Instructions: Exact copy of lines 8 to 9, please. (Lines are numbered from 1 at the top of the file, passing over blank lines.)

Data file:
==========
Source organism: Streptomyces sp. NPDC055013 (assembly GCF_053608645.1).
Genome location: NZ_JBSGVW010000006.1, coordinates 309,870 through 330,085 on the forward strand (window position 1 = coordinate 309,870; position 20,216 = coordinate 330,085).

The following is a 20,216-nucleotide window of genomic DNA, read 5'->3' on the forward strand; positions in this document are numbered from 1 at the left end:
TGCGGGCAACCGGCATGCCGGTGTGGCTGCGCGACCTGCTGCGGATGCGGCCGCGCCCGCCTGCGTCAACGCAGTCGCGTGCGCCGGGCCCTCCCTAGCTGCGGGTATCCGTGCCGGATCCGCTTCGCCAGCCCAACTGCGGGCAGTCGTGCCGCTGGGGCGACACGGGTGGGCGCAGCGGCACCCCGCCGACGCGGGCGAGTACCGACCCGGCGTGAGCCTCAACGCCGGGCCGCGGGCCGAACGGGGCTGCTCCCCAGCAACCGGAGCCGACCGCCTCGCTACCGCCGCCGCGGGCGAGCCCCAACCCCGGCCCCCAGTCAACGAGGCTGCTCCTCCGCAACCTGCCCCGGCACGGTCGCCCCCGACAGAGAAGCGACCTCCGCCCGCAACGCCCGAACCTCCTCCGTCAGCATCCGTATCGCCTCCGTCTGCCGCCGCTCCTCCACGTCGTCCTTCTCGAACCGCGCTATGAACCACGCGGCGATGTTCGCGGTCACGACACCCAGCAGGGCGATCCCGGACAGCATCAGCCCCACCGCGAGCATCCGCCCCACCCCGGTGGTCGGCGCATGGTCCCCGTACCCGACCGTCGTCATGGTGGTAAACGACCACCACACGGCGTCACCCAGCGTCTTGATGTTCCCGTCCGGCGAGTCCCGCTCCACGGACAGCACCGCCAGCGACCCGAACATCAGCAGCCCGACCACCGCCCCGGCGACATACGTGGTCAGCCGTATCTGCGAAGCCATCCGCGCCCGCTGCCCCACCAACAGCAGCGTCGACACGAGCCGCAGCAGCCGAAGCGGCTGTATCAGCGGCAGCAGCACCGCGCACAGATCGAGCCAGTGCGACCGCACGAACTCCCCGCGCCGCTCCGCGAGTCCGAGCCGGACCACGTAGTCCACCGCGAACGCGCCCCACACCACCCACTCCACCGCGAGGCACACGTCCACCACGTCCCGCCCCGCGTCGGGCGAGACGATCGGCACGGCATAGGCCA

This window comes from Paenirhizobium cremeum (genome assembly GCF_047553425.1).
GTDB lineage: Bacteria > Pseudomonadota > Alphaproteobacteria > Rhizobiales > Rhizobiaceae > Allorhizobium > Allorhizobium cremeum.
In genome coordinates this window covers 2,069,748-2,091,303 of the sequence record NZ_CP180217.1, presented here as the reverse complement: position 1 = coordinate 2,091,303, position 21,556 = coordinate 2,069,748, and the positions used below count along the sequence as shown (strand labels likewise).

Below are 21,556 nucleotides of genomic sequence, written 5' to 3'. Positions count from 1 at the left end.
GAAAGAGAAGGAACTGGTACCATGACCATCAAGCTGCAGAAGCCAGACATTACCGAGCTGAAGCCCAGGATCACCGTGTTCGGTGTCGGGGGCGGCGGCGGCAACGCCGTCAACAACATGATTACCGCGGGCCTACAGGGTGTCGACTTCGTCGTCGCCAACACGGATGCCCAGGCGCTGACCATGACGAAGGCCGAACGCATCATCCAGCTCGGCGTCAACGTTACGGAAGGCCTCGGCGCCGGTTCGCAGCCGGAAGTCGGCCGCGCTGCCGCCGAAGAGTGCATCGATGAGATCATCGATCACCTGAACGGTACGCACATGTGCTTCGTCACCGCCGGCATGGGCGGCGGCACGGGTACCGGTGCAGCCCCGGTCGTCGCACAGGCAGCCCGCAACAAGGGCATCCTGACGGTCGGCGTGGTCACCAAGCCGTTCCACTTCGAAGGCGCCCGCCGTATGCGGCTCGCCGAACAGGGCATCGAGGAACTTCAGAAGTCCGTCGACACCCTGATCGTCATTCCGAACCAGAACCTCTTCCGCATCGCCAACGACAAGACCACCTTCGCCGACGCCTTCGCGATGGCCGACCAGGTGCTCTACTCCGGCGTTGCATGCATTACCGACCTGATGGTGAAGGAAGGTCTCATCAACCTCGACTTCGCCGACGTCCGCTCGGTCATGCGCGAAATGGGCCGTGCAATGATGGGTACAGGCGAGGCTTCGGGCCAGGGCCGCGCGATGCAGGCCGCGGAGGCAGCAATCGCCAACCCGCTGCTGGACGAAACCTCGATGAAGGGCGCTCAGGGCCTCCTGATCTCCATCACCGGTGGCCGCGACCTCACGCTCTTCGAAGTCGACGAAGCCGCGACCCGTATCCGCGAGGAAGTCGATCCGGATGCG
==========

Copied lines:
Below are 21,556 nucleotides of genomic sequence, written 5' to 3'. Positions count from 1 at the left end.
GAAAGAGAAGGAACTGGTACCATGACCATCAAGCTGCAGAAGCCAGACATTACCGAGCTGAAGCCCAGGATCACCGTGTTCGGTGTCGGGGGCGGCGGCGGCAACGCCGTCAACAACATGATTACCGCGGGCCTACAGGGTGTCGACTTCGTCGTCGCCAACACGGATGCCCAGGCGCTGACCATGACGAAGGCCGAACGCATCATCCAGCTCGGCGTCAACGTTACGGAAGGCCTCGGCGCCGGTTCGCAGCCGGAAGTCGGCCGCGCTGCCGCCGAAGAGTGCATCGATGAGATCATCGATCACCTGAACGGTACGCACATGTGCTTCGTCACCGCCGGCATGGGCGGCGGCACGGGTACCGGTGCAGCCCCGGTCGTCGCACAGGCAGCCCGCAACAAGGGCATCCTGACGGTCGGCGTGGTCACCAAGCCGTTCCACTTCGAAGGCGCCCGCCGTATGCGGCTCGCCGAACAGGGCATCGAGGAACTTCAGAAGTCCGTCGACACCCTGATCGTCATTCCGAACCAGAACCTCTTCCGCATCGCCAACGACAAGACCACCTTCGCCGACGCCTTCGCGATGGCCGACCAGGTGCTCTACTCCGGCGTTGCATGCATTACCGACCTGATGGTGAAGGAAGGTCTCATCAACCTCGACTTCGCCGACGTCCGCTCGGTCATGCGCGAAATGGGCCGTGCAATGATGGGTACAGGCGAGGCTTCGGGCCAGGGCCGCGCGATGCAGGCCGCGGAGGCAGCAATCGCCAACCCGCTGCTGGACGAAACCTCGATGAAGGGCGCTCAGGGCCTCCTGATCTCCATCACCGGTGGCCGCGACCTCACGCTCTTCGAAGTCGACGAAGCCGCGACCCGTATCCGCGAGGAAGTCGATCCGGATGCG